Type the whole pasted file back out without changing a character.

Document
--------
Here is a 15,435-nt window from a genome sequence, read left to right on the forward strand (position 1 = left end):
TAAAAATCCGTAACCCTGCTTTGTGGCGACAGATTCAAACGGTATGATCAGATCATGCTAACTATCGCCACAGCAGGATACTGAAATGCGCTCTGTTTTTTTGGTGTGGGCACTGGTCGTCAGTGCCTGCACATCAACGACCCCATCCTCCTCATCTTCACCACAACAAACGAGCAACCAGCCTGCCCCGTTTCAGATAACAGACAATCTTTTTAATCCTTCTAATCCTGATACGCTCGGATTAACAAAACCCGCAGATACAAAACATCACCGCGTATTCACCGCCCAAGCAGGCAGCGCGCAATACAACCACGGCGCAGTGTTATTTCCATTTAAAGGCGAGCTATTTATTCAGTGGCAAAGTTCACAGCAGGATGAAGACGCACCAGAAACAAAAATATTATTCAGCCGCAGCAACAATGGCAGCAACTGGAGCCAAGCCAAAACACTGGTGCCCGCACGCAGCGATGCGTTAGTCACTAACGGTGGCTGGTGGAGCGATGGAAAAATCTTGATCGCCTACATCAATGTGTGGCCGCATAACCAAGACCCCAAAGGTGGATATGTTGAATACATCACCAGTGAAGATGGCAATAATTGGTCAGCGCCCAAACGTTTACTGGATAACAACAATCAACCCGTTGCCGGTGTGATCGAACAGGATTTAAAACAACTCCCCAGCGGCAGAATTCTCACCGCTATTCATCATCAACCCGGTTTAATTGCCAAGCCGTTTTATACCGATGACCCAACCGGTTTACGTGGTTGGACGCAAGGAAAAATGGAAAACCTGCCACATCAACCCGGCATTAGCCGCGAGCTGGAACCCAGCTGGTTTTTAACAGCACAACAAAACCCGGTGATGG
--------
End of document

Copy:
Here is a 15,435-nt window from a genome sequence, read left to right on the forward strand (position 1 = left end):
TAAAAATCCGTAACCCTGCTTTGTGGCGACAGATTCAAACGGTATGATCAGATCATGCTAACTATCGCCACAGCAGGATACTGAAATGCGCTCTGTTTTTTTGGTGTGGGCACTGGTCGTCAGTGCCTGCACATCAACGACCCCATCCTCCTCATCTTCACCACAACAAACGAGCAACCAGCCTGCCCCGTTTCAGATAACAGACAATCTTTTTAATCCTTCTAATCCTGATACGCTCGGATTAACAAAACCCGCAGATACAAAACATCACCGCGTATTCACCGCCCAAGCAGGCAGCGCGCAATACAACCACGGCGCAGTGTTATTTCCATTTAAAGGCGAGCTATTTATTCAGTGGCAAAGTTCACAGCAGGATGAAGACGCACCAGAAACAAAAATATTATTCAGCCGCAGCAACAATGGCAGCAACTGGAGCCAAGCCAAAACACTGGTGCCCGCACGCAGCGATGCGTTAGTCACTAACGGTGGCTGGTGGAGCGATGGAAAAATCTTGATCGCCTACATCAATGTGTGGCCGCATAACCAAGACCCCAAAGGTGGATATGTTGAATACATCACCAGTGAAGATGGCAATAATTGGTCAGCGCCCAAACGTTTACTGGATAACAACAATCAACCCGTTGCCGGTGTGATCGAACAGGATTTAAAACAACTCCCCAGCGGCAGAATTCTCACCGCTATTCATCATCAACCCGGTTTAATTGCCAAGCCGTTTTATACCGATGACCCAACCGGTTTACGTGGTTGGACGCAAGGAAAAATGGAAAACCTGCCACATCAACCCGGCATTAGCCGCGAGCTGGAACCCAGCTGGTTTTTAACAGCACAACAAAACCCGGTGATGG